Just up Sixth Avenue from our office, tucked tranquilly in the shade of the large buildings that dwarf it, and the more astonishing for that, is a very old and very elegant masonry church of the Presbyterian denomination. It had a very bright-red, wooden door. The grounds made it seem as though it might have been transported from some rural setting, instead it was only time-warped-in from the 17th century or so. To its front, behind an ancient wrought iron fence along the busy sidewalk, was the chastening view, in the shadow of the skyscrapers, of a small cemetery with—in the summer—a carefully trimmed, lush, green lawn. It is studded with a few dozen gravestones dating back to the early 1700s, some canting precariously. A few have Indian names on them; early converts no doubt.
Directly across the street from the church is the Duquesne Club, an exclusive and storied meeting place for the dealmakers of Pittsburgh, it’s uniformed doorman still helping the membership from their cars—their carriages long-retired. Its membership has included the Carnegie’s, the Frick’s, the Mellon’s, the Westinghouse’s and other such luminaries as built up, and prospered from, the city in its heyday. It is written that the club’s first gala was for Ulysses S. Grant upon his accession to the presidency. Never hurts to butter up the politicians, and most especially those closely associated with the military-industrial complex.
A half block from the Duquesne Club, on the corner of sixth avenue and Smithfield street, was a Gimbels department store. The existence of this store was one of the selling points that Mr. Shaw had used at my interview in Chicago, as though it was a big deal; perhaps he thought I might miss Marshall Fields and Carson, Pirie, Scott & Company, whose doors I had turned only rarely. But this interview had been my virgin experience of being sold to, a pleasant experience, unfortunately one seldom repeated.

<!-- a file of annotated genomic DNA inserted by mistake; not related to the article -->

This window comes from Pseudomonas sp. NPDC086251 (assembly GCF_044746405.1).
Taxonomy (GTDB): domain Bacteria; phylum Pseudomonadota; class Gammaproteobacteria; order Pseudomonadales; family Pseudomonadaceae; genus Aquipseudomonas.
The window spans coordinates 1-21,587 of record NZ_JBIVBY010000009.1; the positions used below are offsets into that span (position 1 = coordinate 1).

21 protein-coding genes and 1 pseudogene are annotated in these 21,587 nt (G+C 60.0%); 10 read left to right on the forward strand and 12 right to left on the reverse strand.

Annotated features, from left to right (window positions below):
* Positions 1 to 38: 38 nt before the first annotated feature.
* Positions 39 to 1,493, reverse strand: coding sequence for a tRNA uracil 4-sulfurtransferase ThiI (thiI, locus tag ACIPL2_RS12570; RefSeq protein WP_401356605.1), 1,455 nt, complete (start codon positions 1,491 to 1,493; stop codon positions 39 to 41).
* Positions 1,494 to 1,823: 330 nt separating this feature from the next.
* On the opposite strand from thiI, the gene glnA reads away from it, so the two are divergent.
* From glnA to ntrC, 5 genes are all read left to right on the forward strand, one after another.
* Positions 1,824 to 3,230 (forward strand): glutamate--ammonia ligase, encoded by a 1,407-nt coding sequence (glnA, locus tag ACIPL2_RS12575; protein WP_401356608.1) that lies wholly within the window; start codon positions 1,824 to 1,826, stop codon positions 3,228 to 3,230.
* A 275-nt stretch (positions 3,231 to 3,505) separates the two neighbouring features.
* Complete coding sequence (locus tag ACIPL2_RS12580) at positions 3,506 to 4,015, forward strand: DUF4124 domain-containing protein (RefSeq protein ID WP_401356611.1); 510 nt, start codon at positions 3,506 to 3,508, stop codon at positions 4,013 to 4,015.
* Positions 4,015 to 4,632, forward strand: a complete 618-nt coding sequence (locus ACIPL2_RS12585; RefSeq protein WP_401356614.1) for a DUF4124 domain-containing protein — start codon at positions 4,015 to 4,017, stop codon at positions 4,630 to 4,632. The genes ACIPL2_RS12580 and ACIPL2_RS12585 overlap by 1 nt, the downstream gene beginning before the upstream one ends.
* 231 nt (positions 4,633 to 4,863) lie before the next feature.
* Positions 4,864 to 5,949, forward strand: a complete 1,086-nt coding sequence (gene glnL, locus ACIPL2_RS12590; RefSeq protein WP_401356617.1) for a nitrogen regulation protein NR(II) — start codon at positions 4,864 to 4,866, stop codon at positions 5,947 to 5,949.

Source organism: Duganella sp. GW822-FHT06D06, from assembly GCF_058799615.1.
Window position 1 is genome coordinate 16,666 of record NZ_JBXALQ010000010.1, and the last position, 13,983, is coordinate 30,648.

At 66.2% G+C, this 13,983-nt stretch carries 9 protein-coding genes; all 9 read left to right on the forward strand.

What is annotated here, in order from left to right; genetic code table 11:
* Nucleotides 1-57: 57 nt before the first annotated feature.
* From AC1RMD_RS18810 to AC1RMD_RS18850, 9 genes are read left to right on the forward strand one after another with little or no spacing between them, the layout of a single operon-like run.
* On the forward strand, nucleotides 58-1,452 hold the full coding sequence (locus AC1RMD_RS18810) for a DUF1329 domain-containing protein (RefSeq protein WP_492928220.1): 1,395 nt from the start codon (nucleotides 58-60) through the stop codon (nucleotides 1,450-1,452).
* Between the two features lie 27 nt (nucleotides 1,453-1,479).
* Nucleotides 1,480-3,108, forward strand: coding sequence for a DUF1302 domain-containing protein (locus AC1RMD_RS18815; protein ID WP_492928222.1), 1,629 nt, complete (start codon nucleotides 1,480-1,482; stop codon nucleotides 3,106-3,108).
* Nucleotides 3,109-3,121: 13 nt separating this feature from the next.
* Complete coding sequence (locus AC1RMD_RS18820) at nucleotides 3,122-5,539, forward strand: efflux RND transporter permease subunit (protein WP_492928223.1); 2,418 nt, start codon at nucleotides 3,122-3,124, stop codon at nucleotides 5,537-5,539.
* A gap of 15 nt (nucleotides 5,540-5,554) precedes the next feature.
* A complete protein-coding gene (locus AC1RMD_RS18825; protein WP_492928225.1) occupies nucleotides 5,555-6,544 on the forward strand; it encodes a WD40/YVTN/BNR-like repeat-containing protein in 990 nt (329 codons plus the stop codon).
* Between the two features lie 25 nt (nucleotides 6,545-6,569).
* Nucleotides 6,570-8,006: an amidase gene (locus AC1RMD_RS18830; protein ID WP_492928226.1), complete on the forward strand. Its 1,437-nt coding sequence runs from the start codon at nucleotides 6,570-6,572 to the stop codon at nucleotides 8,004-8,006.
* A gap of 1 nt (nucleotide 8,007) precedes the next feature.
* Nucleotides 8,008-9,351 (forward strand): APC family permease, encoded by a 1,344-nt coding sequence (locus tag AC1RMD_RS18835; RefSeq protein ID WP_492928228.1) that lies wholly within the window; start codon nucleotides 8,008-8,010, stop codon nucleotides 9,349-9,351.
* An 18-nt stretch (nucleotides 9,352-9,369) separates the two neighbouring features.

When I returned to work, promptly at 1:00, as part of my orientation I was directed to a small department on our floor called Central Files. It was staffed by about a half dozen people who served all the other departments. Among other services, it was the place to go to get such necessary commodities as drawing paper, or linen, a coated fabric that accepts pencil lead very well but, more importantly, linen is much tougher than ordinary paper which tends to fray and tear with frequent modification and reproduction. Paper, all that was ever used at Quilty’s, was here employed only for sketching. A semi-transparent, thin tissue paper aptly nick-named “bum wad” was available for rough sketching using a soft pencil, or even charcoal. It was much admired by architects because, I think, it set them off from the staid engineers; they were artists, and it gave them a deliciously self-satisfying air of improvisation. Here in Central Files one could also obtain new drawing pencils of any desired hardness—though one was required to turn in the old, used, short stub of one’s old pencil in order to get a new one. More commonly used in my day were “drawing leads” which, when inserted into a “lead holder”, were employed in the same way that a pencil is used; they’re easier to sharpen using a sharpener made especially for the purpose. Erasers of several types of softness were also available as well as thin stainless steel “erasing shields”. These shields, with small openings of various shapes, permit one to make specific small erasures in just the place they are needed on the drawing without erasing what lies just next to that place. It was a simple implement, but one that I came to appreciate very much.